Texas Gun Reform May Not Pass One Year After Uvalde Shooting

Tom Handy

A firearm bill that was supported by Texas Senator Joan Huffman appeared dead after last Saturday. Senate Bill 23 may have some life as it gets tacked onto another bill.

Senate Bill 23 was expected to raise the minimum term limit for people who commit a crime using a firearm.

Now House Bill 4843 takes part of Senate Bill 23 and passed the House on Tuesday, May 24.

The bill raises the penalty for unlawful possession of a fireman by a person who is convicted of a felony. The punishment goes from a minimum of 10 years to 20 years and includes part of Senate Bill 23.

Huffman said:

“This bill would allow Texas to take a stand against the illegal use of firearms in the commission of certain violent offenses, and I’d like to thank the lieutenant governor for making this a priority.”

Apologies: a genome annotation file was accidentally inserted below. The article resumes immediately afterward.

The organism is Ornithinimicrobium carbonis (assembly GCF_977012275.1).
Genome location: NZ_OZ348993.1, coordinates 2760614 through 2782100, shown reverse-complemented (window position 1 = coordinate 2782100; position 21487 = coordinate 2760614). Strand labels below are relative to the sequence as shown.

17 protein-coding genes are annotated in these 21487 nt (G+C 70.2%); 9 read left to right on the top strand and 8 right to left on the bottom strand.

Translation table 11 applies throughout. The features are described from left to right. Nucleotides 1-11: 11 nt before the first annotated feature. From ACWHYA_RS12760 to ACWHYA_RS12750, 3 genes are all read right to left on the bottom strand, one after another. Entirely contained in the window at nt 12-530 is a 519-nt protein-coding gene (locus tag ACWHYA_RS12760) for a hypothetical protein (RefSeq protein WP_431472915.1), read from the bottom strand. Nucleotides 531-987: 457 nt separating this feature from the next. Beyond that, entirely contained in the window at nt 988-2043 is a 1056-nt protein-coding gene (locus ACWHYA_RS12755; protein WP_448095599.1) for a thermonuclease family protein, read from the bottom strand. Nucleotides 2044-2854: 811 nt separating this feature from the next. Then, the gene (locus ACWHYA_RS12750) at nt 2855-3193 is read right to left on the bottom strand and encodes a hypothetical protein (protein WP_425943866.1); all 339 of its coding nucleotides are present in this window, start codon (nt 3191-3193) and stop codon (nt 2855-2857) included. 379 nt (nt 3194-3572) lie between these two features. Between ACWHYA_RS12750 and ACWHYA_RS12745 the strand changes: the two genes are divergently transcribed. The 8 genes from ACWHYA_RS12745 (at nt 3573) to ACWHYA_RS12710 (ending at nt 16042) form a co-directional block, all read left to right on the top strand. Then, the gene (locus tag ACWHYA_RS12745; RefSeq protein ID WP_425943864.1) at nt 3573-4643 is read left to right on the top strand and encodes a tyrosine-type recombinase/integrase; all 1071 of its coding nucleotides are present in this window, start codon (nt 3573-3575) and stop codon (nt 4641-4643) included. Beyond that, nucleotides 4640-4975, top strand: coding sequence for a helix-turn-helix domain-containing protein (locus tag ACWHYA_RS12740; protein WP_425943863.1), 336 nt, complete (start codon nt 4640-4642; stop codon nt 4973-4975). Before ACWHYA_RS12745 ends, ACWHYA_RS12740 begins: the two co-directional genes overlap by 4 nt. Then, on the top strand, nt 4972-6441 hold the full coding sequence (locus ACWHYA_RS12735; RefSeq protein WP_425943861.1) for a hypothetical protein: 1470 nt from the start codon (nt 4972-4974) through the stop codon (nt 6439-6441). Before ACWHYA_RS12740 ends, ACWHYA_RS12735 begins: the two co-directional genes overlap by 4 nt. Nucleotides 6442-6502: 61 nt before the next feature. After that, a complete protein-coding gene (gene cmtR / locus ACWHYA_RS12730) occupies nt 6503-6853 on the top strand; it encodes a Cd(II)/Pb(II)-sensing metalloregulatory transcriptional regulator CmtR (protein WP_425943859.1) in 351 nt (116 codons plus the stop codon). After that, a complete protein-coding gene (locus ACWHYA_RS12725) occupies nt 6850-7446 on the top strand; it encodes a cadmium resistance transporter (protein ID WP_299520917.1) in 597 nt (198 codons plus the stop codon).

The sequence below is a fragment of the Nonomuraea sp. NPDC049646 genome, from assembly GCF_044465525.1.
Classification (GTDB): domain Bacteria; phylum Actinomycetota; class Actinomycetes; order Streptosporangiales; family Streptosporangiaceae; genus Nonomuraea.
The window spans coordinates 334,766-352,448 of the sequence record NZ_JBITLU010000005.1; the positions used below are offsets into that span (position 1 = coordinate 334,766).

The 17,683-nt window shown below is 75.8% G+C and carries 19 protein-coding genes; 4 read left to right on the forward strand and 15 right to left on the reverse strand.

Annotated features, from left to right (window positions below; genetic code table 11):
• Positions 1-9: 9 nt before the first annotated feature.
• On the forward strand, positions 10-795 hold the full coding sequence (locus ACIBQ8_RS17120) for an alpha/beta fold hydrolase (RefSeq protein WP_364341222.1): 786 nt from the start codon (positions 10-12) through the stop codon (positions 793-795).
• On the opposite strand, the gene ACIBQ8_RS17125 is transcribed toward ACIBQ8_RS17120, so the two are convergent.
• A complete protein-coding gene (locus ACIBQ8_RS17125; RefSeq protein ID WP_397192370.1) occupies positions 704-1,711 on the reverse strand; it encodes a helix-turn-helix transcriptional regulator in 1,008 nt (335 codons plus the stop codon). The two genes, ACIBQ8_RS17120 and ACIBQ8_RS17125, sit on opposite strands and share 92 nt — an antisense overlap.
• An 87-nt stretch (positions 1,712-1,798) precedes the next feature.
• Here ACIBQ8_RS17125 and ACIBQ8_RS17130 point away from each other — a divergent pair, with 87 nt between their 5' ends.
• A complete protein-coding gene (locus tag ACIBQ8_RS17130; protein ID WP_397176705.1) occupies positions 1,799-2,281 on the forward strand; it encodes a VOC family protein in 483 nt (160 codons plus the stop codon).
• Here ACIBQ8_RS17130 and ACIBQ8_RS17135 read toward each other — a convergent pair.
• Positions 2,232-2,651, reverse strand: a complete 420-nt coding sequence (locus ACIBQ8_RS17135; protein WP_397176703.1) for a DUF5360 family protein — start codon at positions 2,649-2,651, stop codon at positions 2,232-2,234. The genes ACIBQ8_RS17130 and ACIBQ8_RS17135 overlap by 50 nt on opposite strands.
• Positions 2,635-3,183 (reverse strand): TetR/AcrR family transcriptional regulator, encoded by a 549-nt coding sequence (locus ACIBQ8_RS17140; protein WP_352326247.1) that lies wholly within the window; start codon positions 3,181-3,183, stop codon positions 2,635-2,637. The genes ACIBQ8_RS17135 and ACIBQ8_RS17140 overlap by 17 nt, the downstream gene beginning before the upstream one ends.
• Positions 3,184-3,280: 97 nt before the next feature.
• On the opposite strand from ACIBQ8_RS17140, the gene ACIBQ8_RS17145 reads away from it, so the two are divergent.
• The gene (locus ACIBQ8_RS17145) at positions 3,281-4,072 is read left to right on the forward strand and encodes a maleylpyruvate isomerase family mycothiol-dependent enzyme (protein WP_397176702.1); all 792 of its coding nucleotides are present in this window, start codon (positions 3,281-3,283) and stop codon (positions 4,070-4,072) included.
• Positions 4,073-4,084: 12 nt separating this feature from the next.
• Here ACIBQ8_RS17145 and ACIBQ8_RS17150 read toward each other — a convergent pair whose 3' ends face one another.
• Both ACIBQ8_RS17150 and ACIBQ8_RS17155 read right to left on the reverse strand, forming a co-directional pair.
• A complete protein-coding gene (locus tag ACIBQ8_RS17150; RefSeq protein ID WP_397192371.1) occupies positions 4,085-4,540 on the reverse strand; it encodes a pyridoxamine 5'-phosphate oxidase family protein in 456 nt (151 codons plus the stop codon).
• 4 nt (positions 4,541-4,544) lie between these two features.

“Mandatory sentences act as a potential deterrent for anyone considering illegally using a firearm and are a tool for prosecutors to keep violent criminals off the street.”

Huffman said her bill was in response to the increase in gun crimes.

In 2021, Texas sold 1.6 million guns. Since 2012, Texans purchased over 1 million guns per year.

But on top of this, 47,000 guns are stolen each year in Texas according to Silvia Villarreal director of the Center for Gun Violence Solutions at Johns Hopkins University. He added many private gun sales do not require background checks.

The gun bill comes almost a year later after the Uvalde shooting that occurred on May 24, 2022, where two teachers and19 students were killed by a lone gunman.

With about a week before the end of the Texas session, this gun law may not get passed through the Texas Senate. Top legislative leaders said the bill may not have the support required to pass.

Do you think this new gun bill is needed?

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